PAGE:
In a future mind-controlling game, death row convicts are forced to battle in a 'doom'-type environment. Convict Kable, controlled by Simon, a skilled teenage gamer, must survive 30 sessions in order to be set free. Or won't he?
In the scene where Anne goes into her sister's house to get George, she is standing in the kitchen with a small picture to her left. There is a reflection of a crew member in it. See more »
As a man, there's only one thing you need to know about a woman.
They're never the right temperature.
Something to do with their plumbing. Reproduction. Whatever reason, most of the time... they're either too hot or too cold. Mostly too cold. So what you have to do... is carry a sweater or a jacket or something with you at all times. Something you can keep in the trunk of your car... or in your closet at work... for when their thermostat gets messed up.
That's it. ...
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During the movie, we see Robbie doing cross stitch many times. At the end of the movie, we see Ann sitting in a chair, finishing the same cross stitch of their entire adventure, with "THE END." This goes right into the credits, which are done entirely in cross stitch. See more »
This is truly an engaging, endearing and very funny look into relationships; both romantic and filial, typical of the 1950's.
One member here criticized the movie as hetero-phobic; I wouldn't go that far, but men in the 1950's were certainly not metrosexuals! And the classy blond belle which Ms. Zellweger plays with pitch perfect demeanor is just the type of woman that would attract unattractive male attention. The brutes she meets give the film its energy and give her a journey worth making for the audience. And there are two supporting male characters who are good hearted in the film, so the criticism simply doesn't hold up. Zellweger has never been better!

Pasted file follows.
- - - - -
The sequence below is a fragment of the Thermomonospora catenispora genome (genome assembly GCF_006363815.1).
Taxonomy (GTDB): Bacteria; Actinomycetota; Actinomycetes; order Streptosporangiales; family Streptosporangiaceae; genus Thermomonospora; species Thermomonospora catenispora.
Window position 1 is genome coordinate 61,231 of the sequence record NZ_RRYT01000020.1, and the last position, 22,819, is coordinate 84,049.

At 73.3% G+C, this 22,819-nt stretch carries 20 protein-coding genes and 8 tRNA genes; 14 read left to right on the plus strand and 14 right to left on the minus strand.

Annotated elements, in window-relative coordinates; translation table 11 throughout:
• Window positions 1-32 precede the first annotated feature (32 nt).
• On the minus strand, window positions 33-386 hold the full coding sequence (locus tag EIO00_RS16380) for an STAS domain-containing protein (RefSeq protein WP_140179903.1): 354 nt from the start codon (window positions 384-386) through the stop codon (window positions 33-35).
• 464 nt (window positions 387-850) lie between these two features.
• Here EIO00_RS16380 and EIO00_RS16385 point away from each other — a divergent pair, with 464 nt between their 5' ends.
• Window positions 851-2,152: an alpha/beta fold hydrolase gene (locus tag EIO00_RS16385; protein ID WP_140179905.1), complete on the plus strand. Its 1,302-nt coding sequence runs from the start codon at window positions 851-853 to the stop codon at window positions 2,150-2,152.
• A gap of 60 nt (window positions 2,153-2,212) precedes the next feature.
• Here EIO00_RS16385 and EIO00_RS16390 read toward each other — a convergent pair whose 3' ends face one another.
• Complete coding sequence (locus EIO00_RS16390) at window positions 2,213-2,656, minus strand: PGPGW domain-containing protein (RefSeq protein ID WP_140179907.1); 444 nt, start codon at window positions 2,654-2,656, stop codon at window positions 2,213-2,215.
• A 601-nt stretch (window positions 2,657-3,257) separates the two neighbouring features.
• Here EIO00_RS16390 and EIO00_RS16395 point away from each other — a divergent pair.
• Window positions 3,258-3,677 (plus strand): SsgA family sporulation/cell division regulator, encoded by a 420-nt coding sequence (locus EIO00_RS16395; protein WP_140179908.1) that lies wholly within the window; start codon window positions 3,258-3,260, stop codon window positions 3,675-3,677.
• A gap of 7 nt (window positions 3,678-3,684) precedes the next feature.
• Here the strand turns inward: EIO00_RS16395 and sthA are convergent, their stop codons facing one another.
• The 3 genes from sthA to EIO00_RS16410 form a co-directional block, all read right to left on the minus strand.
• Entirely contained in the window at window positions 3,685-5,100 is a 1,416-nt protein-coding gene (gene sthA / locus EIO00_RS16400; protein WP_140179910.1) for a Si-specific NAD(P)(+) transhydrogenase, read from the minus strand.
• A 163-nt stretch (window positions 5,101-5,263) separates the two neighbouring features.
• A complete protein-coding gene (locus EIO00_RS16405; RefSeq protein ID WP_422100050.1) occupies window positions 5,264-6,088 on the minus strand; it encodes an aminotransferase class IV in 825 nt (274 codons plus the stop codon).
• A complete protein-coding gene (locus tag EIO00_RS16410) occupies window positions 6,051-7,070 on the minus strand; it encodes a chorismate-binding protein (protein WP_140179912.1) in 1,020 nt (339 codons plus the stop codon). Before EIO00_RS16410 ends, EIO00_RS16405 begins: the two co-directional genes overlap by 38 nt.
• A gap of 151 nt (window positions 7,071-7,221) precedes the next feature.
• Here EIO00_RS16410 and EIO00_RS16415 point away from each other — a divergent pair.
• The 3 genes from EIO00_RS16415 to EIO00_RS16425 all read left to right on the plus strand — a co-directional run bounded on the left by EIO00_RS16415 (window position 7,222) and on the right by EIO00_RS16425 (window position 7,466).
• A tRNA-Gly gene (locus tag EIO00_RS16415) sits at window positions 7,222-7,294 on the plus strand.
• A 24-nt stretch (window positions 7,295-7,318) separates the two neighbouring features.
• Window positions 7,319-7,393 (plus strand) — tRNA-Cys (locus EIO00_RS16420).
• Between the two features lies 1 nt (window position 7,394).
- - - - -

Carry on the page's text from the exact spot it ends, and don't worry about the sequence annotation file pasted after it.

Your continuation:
What we have here is a funny and poignant story about the survival of a woman who leaves her husband in the world of the 1950's. As good as Ms. Zellweger is, the movie is stolen by the two very gifted young actors who portray her sons; Logan Lerman and Mark Rendall. The two of them couldn't be more different, but they are brothers and understand each other and understand their mother. Lerman plays the more grounded of the two and creates a very real and sympathetic portrait. Rendall plays the flighty older brother; obviously gay and has a good deal of the "zinger" lines which he delivers perfectly. After 20 minutes, you want to be with this family for the rest of the film.
This is the kind movie that depends on writing and Charlie Peters has given us a convincing and at times, very witty screenplay. You feel and understand every character. The movie is directed with an understated classiness by Loncraine. It moves from adventure to adventure fluidly with assurance and style. And the production design has perfectly captured the era.
Don't miss this one! Frankly, one of the best films of 2009.
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